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Success Stories
Success Story
Release No. STELPRD4020172
Printable Version  Printable Version
SANTA ROSA TELEPHONE BRINGS FIBER TO RURAL TEXAS AND OKLAHOMA
Apr 12, 2013 -- 

Need:

Encompassing nearly 265,000 square miles, Texas is the second largest state in the country. While many Americans are familiar with Texas cities like Dallas, Austin, or Houston, the state has immense rural areas as well: Rural areas that help produce the food staples that end up on the dinner tables of families across the country. With miles between customers measuring higher than population density and potential profits, many large companies have overlooked the need to provide telecommunications services to keep rural residents in Texas connected. Serving remote areas of Northern Texas and Southern Oklahoma, Santa Rosa Telephone Cooperative (SRTC) has been connecting its Cooperative customers to the rest of the world for nearly a century, bringing educational opportunity, business connectivity, and telemedicine to the area.

How Rural Development Helped:

To take on the daunting task of creating and maintaining its service network, Santa Rosa Telephone has worked very closely with Rural Development. They have received five Infrastructure Loans from the Telecommunications Program over the years. With the help of these infrastructure loans, Santa Rosa Telephone has been constructing a Fiber to the Node and Fiber-to-the-Home (FTTH) network in Texas and Oklahoma since 1998. The loans have enabled Santa Rosa to connect over 6,800 subscribers to their network.

Results:

The FTTH network has benefitted many rural residents and businesses in Santa Rosa Telephone’s service area. In addition to allowing residents to telecommute to college or jobs in other areas, the network has saved local jobs. One example is Mahard Egg Farms in Odell, TX. Thanks to Santa Rosa Telephone’s high speed Internet at their remote location, their 1.3 million chickens can be fed and production can be monitored virtually from out of state. That access keeps the farm operational in the Santa Rosa exchange and keeps jobs in the area. And, without Santa Rosa connectivity, other local merchants, such as the convenience store in Aspermont, would be unable to process credit cards, severely limiting their ability to appeal to locals and those traveling through the region. The ability to serve travelers is critical to building, among other things, hunting tourism in the area. Furthermore, the network has been a great help to farmers looking to take advantage of wind power. Wind Turbine Farms in Texas are able to monitor their networks with the use of Broadband and Special Circuits through SRTC’s network.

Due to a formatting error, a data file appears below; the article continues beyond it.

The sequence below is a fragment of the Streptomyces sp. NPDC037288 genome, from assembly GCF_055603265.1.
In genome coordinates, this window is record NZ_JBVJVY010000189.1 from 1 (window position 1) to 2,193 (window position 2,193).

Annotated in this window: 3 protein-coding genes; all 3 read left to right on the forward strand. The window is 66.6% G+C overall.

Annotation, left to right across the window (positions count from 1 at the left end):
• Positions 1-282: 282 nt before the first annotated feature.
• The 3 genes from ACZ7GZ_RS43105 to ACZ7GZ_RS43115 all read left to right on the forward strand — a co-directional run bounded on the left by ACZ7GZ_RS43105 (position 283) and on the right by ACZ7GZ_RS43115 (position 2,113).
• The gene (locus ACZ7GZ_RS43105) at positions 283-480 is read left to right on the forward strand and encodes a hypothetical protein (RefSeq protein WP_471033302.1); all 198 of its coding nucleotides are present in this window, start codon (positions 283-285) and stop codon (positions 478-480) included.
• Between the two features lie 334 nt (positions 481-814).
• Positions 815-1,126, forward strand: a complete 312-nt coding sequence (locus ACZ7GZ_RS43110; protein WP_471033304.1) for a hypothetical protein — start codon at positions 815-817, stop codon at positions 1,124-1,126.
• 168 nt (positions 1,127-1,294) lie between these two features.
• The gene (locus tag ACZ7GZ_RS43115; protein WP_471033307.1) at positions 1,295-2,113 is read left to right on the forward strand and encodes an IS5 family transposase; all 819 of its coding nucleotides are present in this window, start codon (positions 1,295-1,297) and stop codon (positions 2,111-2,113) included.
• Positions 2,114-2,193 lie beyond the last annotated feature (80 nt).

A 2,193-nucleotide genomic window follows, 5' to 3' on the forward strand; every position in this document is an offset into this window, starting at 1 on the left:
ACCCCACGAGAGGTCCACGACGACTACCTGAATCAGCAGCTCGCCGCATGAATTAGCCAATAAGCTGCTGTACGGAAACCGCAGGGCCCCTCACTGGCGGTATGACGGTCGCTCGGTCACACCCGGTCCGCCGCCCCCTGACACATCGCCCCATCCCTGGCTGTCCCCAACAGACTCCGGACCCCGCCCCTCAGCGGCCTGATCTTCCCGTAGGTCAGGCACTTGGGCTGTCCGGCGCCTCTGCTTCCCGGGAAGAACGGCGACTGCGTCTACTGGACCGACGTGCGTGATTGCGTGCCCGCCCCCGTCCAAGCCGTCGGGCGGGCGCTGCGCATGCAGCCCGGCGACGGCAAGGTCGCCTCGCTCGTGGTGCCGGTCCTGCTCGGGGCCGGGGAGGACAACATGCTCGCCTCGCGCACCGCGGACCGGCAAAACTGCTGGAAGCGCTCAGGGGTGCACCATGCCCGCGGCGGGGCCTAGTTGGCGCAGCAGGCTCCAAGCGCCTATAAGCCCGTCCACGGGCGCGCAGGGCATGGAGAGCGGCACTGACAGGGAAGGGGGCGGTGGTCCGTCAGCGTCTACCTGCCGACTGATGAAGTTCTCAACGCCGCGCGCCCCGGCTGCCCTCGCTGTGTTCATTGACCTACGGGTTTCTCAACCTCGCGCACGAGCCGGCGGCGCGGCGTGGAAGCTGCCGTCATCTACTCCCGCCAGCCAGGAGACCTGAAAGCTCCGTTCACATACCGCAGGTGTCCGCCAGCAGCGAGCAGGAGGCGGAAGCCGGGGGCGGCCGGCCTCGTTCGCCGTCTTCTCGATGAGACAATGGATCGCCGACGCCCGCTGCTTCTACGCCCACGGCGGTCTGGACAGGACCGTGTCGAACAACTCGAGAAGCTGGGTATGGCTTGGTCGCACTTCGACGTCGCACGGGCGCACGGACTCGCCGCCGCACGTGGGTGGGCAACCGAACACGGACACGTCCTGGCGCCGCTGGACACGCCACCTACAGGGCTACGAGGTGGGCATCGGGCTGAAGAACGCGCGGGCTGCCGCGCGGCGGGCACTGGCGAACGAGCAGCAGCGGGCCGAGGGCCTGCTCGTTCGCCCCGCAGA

Connectivity also contributes to science and culture. The 3 Rivers Foundation for the Arts and Sciences in Crowell, TX has an observatory called Comanche Springs Observatory and because of fiber connectivity allowing for faster broadband they are able to share photos of space with other observatories around the world. They are also able to connect the smaller telescopes and learning equipment for star gazing; an opportunity taken advantage of by several local communities and schools. Santa Rosa Telephone’s fiber network has made this resource more accessible to people in the community and around the world.

Additionally, SRTC provided three rural hospitals with faster internet to allow them to transmit their X-Rays electronically, while also allowing them the ability to upload and email patient data to referred doctors and hospitals. This has been a vital service for the area and has helped provide much needed and more efficient medical care.

Individual members of the surrounding community have taken full advantage of the faster broadband speeds as well. A family in Rochester, TX were able to home school their children on the new network, where before it was not possible. There is also a little boy in Knox City, TX who is very ill who has benefitted from broadband. Because of his illness, he is unable to attend school in person and has a robot attend for him, delivering video feed of the classroom to him remotely. The DSL at his home and at the school are part of Santa Rosa Telephone’s network and allow him to continue receiving an education in spite of his illness.

Santa Rosa Telephone’s network not only enhances quality of life in the region; it enables residents to learn, take part in the global economy, receive critical health care, and so much more while living amongst those thousands of rural miles.

See full story.

Last Modified:03/20/2014 
 
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